New Publication- Does prolonged education causally affect dementia risk when adult socioeconomic status is not altered?

New publication: “Does prolonged education causally affect dementia risk when adult socioeconomic status is not altered? A Swedish natural experiment on 1.3 million individuals” by Martin Karlsson, together with Dominika Seblova (Karolinska Institutet and Stockholm University), Martin Fischer (Karolinska Institutet and Stockholm University), Stefan Fors (Karolinska Institutet and Stockholm University), Kristina Johnell (Karolinska Institutet), Therese Nilsson (Lund University), Anna C. Svensson (Karolinska Institutet), Martin Lövdén (Karolinska Institutet and Stockholm University), and Anton Lager (Karolinska Institutet and Stockholm University) is published in the American Journal of Epidemiology.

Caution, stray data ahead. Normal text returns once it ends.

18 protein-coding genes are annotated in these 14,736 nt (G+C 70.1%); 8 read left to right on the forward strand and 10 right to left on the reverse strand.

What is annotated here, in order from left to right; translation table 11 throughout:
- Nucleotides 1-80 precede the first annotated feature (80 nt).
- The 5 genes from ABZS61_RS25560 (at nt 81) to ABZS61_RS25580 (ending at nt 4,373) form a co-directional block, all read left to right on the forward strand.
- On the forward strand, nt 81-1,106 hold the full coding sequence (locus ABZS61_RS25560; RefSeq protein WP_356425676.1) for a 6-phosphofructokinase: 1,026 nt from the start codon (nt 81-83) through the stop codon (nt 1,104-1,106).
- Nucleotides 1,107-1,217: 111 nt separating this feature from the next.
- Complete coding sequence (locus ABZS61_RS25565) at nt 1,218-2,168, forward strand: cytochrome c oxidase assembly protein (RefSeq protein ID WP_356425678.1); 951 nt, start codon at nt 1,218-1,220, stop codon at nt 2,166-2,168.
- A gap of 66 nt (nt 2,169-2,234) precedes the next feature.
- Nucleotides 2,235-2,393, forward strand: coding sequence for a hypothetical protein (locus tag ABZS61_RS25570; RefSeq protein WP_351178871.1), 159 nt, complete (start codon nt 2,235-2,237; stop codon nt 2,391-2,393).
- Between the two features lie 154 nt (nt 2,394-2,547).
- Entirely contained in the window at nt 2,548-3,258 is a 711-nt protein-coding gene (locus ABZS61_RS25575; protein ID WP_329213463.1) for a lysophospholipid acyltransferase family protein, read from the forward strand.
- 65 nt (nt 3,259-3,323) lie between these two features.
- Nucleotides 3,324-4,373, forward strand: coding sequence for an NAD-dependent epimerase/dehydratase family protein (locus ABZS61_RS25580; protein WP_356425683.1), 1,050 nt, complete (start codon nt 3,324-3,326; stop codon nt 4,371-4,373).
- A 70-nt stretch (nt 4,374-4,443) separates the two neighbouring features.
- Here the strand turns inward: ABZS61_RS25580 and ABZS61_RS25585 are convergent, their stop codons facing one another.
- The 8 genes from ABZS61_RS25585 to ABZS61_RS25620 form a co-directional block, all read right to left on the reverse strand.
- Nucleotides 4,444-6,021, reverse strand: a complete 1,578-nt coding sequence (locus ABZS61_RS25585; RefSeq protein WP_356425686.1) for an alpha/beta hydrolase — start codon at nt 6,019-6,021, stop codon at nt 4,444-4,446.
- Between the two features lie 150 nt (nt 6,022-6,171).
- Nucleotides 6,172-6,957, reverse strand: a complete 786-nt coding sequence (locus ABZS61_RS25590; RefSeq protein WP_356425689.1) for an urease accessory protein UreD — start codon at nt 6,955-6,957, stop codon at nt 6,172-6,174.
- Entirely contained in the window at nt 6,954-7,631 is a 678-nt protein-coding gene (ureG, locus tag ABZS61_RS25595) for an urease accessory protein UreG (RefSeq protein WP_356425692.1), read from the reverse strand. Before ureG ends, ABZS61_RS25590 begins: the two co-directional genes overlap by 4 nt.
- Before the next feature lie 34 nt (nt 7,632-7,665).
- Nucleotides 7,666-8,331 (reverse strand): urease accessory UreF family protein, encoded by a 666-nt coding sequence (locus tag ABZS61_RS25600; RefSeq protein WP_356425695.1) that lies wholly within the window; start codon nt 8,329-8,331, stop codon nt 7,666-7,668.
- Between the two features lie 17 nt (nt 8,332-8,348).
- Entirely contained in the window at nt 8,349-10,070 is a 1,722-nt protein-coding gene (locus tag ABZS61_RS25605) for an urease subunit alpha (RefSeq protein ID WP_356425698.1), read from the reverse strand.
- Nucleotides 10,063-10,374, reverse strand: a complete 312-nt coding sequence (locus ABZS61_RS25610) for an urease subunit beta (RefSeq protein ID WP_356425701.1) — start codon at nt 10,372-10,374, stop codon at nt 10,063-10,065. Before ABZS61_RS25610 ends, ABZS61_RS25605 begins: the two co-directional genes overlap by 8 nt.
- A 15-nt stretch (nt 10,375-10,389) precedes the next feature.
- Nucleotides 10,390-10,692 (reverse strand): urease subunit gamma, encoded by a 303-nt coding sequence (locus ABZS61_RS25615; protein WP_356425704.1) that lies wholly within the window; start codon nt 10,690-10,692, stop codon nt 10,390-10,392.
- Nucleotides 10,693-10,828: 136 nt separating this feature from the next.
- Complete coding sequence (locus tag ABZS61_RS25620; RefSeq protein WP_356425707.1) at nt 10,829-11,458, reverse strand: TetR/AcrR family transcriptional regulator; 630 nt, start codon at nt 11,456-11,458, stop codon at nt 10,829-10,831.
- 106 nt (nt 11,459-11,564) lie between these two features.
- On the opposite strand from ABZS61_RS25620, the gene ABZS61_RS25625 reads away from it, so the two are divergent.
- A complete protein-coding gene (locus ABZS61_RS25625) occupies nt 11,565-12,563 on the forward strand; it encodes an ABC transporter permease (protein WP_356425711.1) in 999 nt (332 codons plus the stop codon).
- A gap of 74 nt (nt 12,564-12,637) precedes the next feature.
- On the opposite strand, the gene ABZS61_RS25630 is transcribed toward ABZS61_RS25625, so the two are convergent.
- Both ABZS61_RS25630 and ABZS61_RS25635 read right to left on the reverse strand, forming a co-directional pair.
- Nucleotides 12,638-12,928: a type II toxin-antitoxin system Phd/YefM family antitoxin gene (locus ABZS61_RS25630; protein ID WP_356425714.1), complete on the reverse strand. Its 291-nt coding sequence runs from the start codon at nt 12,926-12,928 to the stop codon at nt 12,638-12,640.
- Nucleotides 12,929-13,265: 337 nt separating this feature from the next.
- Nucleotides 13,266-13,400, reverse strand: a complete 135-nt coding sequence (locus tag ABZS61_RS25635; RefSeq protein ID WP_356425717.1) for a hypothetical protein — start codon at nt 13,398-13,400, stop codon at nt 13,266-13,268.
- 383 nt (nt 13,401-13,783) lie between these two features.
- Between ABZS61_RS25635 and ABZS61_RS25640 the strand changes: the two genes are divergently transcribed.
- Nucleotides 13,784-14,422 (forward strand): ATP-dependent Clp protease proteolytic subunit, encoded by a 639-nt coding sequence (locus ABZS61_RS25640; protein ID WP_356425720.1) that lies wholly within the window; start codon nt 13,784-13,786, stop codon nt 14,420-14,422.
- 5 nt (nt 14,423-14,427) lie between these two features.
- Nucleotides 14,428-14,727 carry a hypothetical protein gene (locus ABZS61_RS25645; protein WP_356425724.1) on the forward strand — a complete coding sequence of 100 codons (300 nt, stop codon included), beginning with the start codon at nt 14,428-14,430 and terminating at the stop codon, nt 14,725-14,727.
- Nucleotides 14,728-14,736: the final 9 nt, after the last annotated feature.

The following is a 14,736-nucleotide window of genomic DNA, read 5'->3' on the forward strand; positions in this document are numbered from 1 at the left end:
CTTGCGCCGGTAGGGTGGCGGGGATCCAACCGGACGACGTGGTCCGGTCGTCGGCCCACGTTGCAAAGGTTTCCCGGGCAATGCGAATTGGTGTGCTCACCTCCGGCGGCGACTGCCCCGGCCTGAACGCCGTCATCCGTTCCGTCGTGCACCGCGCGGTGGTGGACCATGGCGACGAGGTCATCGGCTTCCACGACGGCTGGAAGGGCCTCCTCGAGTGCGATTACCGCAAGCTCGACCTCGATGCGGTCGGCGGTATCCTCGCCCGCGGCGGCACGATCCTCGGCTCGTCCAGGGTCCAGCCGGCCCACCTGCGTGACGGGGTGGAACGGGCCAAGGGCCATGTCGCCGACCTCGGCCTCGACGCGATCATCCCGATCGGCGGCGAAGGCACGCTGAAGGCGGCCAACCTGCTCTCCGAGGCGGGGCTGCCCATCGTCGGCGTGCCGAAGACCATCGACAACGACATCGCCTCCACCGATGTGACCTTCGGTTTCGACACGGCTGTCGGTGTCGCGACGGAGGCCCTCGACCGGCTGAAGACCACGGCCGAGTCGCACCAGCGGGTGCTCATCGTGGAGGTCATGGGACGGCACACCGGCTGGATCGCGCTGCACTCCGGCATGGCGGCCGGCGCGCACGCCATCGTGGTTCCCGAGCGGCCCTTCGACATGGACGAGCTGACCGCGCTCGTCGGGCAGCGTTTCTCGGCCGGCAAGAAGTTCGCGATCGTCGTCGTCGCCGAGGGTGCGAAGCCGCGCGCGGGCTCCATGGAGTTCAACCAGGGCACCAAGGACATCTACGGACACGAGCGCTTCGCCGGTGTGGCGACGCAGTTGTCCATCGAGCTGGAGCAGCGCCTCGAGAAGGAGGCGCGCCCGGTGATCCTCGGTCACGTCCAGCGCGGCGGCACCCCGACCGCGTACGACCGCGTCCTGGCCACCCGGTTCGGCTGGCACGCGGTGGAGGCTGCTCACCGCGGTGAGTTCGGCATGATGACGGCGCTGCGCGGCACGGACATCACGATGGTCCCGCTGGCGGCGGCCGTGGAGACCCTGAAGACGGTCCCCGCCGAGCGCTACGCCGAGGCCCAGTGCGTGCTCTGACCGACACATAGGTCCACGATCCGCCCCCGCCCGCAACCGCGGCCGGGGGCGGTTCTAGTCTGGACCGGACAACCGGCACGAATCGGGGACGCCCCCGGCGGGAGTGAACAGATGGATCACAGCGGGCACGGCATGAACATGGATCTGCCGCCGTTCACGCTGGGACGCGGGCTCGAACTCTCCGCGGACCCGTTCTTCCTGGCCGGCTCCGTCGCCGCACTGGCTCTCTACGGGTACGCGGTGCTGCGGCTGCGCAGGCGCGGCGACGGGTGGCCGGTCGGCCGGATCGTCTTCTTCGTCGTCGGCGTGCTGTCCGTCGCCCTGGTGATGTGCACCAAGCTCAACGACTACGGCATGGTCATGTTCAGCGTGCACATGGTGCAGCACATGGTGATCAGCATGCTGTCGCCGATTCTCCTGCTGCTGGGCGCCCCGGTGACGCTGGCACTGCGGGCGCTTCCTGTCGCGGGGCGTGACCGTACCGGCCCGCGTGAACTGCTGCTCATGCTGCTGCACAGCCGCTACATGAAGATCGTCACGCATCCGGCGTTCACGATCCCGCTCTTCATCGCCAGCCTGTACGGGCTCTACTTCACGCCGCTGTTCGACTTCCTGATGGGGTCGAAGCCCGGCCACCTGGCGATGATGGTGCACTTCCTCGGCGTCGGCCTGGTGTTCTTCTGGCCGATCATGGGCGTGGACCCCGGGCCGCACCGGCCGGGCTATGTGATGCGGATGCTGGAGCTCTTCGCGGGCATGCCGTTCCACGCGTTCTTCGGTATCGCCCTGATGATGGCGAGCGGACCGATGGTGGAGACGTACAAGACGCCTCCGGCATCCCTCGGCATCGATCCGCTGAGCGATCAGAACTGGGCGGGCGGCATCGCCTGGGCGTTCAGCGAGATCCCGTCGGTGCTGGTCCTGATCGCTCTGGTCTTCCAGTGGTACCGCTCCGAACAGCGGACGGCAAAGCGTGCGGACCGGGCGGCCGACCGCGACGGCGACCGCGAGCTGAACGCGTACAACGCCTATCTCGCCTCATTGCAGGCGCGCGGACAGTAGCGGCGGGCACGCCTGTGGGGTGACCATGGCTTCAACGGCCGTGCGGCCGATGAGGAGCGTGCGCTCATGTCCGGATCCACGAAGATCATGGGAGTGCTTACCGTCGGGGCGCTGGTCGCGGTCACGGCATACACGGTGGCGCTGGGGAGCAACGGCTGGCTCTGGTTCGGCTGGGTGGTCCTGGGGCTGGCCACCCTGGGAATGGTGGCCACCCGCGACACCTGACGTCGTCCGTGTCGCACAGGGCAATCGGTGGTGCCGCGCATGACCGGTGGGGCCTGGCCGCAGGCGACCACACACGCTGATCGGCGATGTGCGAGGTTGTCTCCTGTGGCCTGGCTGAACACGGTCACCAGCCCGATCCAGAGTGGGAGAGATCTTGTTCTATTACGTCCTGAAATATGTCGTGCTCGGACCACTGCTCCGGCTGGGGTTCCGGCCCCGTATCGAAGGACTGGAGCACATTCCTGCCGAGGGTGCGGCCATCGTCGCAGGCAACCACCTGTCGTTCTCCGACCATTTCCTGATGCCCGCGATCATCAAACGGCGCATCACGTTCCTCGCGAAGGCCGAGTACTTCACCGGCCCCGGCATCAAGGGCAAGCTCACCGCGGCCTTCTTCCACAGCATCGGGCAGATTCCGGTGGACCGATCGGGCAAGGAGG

Intervening on modifiable risk factors to prevent dementia is of key importance since progress-modifying treatments are not available. Education is inversely associated with dementia risk, but causality and mechanistic pathways remain unclear. We aimed to examine causality of this relationship in Sweden using a compulsory schooling reform that extended education by 1 year for 70 percent of the population as a natural experiment. The reform introduced substantial exogenous variation in education unrelated to pupils’ characteristics. We followed 18 birth cohorts (n=1,341,842) from 1985 to 2016 (until 79-96 years) for dementia diagnosis in the National Inpatient and Cause of Death Registers and estimated Cox survival models with stratified baseline hazards at the school-district level, chronological age as the time scale, and cohort indicators. Analyses indicated very small or negligible causal effects of education on dementia risk (main HR = 1.01; 95% CI: 0.98, 1.04). Multiple sensitivity checks considering only compliers, pre-post design, differences in healthcare-seeking behavior, and impact of exposure misclassification left the results essentially unaltered. The reform had limited effects on further adult socio-economic outcomes, such as income. Our findings suggest that without mediation through adult socioeconomic position, education cannot be uncritically considered as a modifiable risk factor for dementia.

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